Dr. R. Albert Mohler Jr to women: 'God wants you barefoot and pregnant, sweetcheeks'
LOUISVILLE, KY—Does God care whether couples have kids?
R. Albert Mohler Jr., ever-controversial president of Kentucky's Southern Baptist Theological Seminary, has stirred debate by asserting that it's "an absolute revolt against God's design'' if husbands and wives purposely avoid bearing children.
To him, raising children is both a God-given duty and "one of the most crucial opportunities for the making of saints.''
Following Southern Baptist style, Mohler based his case on the Bible, saying it teaches that "marriage, sex and children are part of one package. To deny any part of this wholeness is to reject God's intention in creation — and his mandate revealed in the Bible.''
"Couples are not given the option of chosen childlessness in the biblical revelation,'' he contended. "To the contrary, we are commanded to receive children with joy as God's gifts.''
Mohler also said he wasn't talking about couples who desire children but are unable to have them, only those who are capable of bearing children but "reject this intrusion in their lifestyle.'' The Bible "points to barrenness as a great curse,'' he noted, alongside its depictions of children as divine gifts." (Southern Baptist seminary president: Bible opposes intentional childnessness)
Really, Rev. "Ear-to-God, Lips-to-Republicans" Mohler, you certainly provided answers to questions I never thought to ask of you. Based on your telephone to glory, though, you must already be anticipating the next package of "marriage, sex and children" questions, so here's a start:
- What are the guidelines on preferable negligee colors, or is sexy attire optional?
- Would anything discouraging reproductive acts -- flannel nightgowns and headaches, for example -- be sinful?
- Is dancing OK only when it leads to the bedroom?
- Does one pretend to have fun, but pray throughout the act as a matter of Christian duty?
- How much foreplay, if any, is appropriate?
- Which positions, if more than one is ever acceptable, are suggested for increasing the probability of fertilization?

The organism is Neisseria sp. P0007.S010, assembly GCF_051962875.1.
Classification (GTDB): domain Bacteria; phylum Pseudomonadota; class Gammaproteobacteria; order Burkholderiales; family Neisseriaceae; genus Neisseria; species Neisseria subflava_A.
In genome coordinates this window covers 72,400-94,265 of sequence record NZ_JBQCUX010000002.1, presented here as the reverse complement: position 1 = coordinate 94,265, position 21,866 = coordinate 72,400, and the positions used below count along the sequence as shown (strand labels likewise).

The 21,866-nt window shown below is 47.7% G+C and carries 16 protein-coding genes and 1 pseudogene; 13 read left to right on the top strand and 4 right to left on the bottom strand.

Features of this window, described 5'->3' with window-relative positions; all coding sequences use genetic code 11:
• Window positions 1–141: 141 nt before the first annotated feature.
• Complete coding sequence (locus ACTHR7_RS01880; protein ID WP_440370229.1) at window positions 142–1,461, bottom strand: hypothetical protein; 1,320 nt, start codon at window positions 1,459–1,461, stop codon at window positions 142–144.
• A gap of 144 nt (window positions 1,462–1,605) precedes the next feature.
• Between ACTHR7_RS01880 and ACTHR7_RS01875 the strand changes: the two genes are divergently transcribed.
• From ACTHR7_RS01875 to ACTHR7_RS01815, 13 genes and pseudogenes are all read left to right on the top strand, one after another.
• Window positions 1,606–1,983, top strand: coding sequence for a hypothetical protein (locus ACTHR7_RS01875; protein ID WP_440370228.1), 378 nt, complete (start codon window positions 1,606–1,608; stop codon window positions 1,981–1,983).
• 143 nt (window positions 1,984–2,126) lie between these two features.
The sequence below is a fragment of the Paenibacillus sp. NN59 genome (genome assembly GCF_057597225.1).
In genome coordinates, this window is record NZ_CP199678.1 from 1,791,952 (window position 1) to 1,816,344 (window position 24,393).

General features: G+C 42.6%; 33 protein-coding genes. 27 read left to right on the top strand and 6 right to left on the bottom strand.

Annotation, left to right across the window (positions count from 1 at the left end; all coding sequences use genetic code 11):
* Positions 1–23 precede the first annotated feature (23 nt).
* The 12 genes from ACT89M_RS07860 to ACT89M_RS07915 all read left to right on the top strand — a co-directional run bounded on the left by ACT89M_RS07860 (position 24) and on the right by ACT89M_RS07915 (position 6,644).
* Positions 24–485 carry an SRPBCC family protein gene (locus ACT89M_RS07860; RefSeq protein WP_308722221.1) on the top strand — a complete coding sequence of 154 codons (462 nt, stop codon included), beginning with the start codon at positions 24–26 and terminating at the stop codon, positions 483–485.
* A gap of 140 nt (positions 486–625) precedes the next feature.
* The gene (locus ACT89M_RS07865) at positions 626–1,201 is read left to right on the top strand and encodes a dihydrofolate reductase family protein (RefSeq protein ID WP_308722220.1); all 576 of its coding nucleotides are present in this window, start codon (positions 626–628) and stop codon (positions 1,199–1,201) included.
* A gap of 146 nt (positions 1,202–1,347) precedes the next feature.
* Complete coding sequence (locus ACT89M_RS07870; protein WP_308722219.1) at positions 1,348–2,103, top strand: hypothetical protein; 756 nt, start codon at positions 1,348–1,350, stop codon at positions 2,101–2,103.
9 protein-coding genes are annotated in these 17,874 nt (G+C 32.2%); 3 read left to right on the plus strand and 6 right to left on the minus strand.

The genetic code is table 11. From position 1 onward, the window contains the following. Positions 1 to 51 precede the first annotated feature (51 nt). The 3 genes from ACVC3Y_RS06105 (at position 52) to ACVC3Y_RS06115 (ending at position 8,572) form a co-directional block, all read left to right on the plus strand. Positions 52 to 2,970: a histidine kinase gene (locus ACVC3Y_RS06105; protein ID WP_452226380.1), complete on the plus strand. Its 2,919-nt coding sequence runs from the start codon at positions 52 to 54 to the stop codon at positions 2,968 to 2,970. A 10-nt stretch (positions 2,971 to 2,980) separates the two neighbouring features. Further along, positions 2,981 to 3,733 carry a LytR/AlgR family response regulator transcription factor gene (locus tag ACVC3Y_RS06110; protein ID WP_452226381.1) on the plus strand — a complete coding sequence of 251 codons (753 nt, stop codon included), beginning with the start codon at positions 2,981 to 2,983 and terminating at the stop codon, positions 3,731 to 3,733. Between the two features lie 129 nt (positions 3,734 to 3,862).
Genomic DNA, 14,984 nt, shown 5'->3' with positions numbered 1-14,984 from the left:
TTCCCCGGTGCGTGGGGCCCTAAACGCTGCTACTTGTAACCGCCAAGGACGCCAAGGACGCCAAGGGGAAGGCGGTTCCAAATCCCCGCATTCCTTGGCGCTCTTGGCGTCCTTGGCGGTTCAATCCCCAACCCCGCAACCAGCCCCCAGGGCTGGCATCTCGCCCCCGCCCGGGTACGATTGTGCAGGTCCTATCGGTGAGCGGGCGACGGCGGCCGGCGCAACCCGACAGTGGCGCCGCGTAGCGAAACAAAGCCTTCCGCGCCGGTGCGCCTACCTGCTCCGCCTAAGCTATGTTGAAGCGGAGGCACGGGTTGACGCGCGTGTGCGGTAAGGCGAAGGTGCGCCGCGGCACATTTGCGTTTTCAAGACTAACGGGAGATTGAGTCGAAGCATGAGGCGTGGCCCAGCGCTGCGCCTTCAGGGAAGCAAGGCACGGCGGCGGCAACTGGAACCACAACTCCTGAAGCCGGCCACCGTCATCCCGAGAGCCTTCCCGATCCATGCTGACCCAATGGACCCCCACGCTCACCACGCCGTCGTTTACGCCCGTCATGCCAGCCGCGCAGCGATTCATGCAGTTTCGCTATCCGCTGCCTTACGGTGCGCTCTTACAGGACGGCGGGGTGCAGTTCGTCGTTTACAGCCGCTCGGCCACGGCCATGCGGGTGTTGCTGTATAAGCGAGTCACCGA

- In fulfilling one's reproductive duties, are clocks and calendars forbidden -- or mandatory?
- Does the church have a position on breastfeeding, too?
- Exactly how many children are enough?
- How many children can a male head of household, earning minimum wage, support?
- Who pays the medical bills for the family you envisage -- or will God reward big families with perfect health?
- Are sabbaticals from childbearing permitted, or must the submissive wife, like Proud Mary on a river, just keep on a-rollin'?
Here's a more important question for the rest of us, however; one that each of us must answer for ourselves: When is enough enough? After all, the holy Mohler's opinions are well-rooted in his church's doctrine -- a doctrine that many believe is "right" for America. (Baptist Faith and Message, XVIII. The Family)
Is this the voice of a future theocracy? Will Americans harken to the rantings of a man who claims to speak for God; a man whose religious and political goals are inseparable; a man whose influence already extends to the top levels of government -- a man who, ultimately, would remove every vestige of freedom and personal decision making we hold dear?
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Rev. Mohler probably solved another scientific puzzle as well: "Italy's frozen mummy may have been sterile" -- or perhaps ye ole mummy suffered "a great curse" for an "absolute revolt against God's plan."